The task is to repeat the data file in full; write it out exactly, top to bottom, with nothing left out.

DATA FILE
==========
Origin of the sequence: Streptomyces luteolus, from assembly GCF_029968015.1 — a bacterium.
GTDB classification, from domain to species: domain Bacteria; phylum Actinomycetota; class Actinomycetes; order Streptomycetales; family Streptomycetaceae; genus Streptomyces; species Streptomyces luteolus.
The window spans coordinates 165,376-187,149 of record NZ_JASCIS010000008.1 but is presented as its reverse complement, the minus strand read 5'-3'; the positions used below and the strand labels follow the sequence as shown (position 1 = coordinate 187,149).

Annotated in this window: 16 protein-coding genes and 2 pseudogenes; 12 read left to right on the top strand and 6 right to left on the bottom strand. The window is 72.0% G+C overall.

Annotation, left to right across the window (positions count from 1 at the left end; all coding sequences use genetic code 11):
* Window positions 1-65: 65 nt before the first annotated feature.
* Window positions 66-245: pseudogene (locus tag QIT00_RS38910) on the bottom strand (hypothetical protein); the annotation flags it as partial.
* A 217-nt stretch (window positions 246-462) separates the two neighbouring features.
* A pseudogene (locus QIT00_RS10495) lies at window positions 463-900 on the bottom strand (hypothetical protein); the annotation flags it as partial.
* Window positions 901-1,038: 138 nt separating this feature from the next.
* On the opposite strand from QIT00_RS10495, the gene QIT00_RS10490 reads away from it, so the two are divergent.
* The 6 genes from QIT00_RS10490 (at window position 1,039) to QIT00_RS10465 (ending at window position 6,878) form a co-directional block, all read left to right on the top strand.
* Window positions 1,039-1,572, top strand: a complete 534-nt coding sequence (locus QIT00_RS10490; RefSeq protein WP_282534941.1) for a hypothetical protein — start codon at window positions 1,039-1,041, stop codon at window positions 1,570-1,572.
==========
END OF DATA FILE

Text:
Origin of the sequence: Streptomyces luteolus, from assembly GCF_029968015.1 — a bacterium.
GTDB classification, from domain to species: domain Bacteria; phylum Actinomycetota; class Actinomycetes; order Streptomycetales; family Streptomycetaceae; genus Streptomyces; species Streptomyces luteolus.
The window spans coordinates 165,376-187,149 of record NZ_JASCIS010000008.1 but is presented as its reverse complement, the minus strand read 5'-3'; the positions used below and the strand labels follow the sequence as shown (position 1 = coordinate 187,149).

Annotated in this window: 16 protein-coding genes and 2 pseudogenes; 12 read left to right on the top strand and 6 right to left on the bottom strand. The window is 72.0% G+C overall.

Annotation, left to right across the window (positions count from 1 at the left end; all coding sequences use genetic code 11):
* Window positions 1-65: 65 nt before the first annotated feature.
* Window positions 66-245: pseudogene (locus tag QIT00_RS38910) on the bottom strand (hypothetical protein); the annotation flags it as partial.
* A 217-nt stretch (window positions 246-462) separates the two neighbouring features.
* A pseudogene (locus QIT00_RS10495) lies at window positions 463-900 on the bottom strand (hypothetical protein); the annotation flags it as partial.
* Window positions 901-1,038: 138 nt separating this feature from the next.
* On the opposite strand from QIT00_RS10495, the gene QIT00_RS10490 reads away from it, so the two are divergent.
* The 6 genes from QIT00_RS10490 (at window position 1,039) to QIT00_RS10465 (ending at window position 6,878) form a co-directional block, all read left to right on the top strand.
* Window positions 1,039-1,572, top strand: a complete 534-nt coding sequence (locus QIT00_RS10490; RefSeq protein WP_282534941.1) for a hypothetical protein — start codon at window positions 1,039-1,041, stop codon at window positions 1,570-1,572.